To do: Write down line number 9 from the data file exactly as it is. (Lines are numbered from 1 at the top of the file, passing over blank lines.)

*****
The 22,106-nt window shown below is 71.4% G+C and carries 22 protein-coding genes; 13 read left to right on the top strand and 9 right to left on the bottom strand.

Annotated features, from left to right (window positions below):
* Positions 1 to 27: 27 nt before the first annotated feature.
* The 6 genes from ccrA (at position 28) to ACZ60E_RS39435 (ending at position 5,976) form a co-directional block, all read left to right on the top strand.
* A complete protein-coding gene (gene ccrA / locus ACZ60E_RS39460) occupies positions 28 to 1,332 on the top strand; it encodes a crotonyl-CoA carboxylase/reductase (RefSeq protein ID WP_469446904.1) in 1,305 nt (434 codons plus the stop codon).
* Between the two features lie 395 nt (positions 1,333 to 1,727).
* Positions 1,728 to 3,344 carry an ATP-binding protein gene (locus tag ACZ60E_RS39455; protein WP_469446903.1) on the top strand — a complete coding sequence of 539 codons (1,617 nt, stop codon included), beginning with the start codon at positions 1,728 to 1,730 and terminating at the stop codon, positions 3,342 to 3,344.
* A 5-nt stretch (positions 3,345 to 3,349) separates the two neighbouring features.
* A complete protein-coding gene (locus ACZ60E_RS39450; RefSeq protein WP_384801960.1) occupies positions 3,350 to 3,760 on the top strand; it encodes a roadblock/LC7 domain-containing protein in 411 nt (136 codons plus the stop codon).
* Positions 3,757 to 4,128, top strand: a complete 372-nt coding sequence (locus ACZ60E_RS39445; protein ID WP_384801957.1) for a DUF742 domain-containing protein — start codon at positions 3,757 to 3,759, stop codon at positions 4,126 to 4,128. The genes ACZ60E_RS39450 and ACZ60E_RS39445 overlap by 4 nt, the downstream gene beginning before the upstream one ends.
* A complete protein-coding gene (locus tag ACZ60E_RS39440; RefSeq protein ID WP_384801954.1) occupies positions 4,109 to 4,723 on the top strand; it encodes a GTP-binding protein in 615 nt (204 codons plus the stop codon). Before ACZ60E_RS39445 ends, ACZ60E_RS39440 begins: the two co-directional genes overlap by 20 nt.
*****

* A complete protein-coding gene (locus ACZ60E_RS39450; RefSeq protein WP_384801960.1) occupies positions 3,350 to 3,760 on the top strand; it encodes a roadblock/LC7 domain-containing protein in 411 nt (136 codons plus the stop codon).